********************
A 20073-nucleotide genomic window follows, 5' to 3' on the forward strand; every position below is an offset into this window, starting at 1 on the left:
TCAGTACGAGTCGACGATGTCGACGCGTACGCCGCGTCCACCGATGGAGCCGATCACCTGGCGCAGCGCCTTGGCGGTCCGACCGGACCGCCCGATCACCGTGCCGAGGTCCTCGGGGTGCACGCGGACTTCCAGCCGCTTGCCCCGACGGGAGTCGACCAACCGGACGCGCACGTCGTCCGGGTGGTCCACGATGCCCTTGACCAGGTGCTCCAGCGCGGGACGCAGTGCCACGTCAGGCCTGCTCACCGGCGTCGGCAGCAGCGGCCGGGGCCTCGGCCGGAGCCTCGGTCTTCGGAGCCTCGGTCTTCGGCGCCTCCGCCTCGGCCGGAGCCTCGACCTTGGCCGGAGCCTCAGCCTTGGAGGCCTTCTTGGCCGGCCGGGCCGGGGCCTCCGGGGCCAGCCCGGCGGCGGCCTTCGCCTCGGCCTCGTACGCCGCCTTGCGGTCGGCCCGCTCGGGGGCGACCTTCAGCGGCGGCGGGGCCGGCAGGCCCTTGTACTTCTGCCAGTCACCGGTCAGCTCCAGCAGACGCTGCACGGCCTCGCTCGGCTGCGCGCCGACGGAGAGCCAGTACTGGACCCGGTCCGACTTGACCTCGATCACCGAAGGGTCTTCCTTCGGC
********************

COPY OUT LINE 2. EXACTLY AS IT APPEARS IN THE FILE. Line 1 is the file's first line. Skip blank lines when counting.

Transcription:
TCAGTACGAGTCGACGATGTCGACGCGTACGCCGCGTCCACCGATGGAGCCGATCACCTGGCGCAGCGCCTTGGCGGTCCGACCGGACCGCCCGATCACCGTGCCGAGGTCCTCGGGGTGCACGCGGACTTCCAGCCGCTTGCCCCGACGGGAGTCGACCAACCGGACGCGCACGTCGTCCGGGTGGTCCACGATGCCCTTGACCAGGTGCTCCAGCGCGGGACGCAGTGCCACGTCAGGCCTGCTCACCGGCGTCGGCAGCAGCGGCCGGGGCCTCGGCCGGAGCCTCGGTCTTCGGAGCCTCGGTCTTCGGCGCCTCCGCCTCGGCCGGAGCCTCGACCTTGGCCGGAGCCTCAGCCTTGGAGGCCTTCTTGGCCGGCCGGGCCGGGGCCTCCGGGGCCAGCCCGGCGGCGGCCTTCGCCTCGGCCTCGTACGCCGCCTTGCGGTCGGCCCGCTCGGGGGCGACCTTCAGCGGCGGCGGGGCCGGCAGGCCCTTGTACTTCTGCCAGTCACCGGTCAGCTCCAGCAGACGCTGCACGGCCTCGCTCGGCTGCGCGCCGACGGAGAGCCAGTACTGGACCCGGTCCGACTTGACCTCGATCACCGAAGGGTCTTCCTTCGGC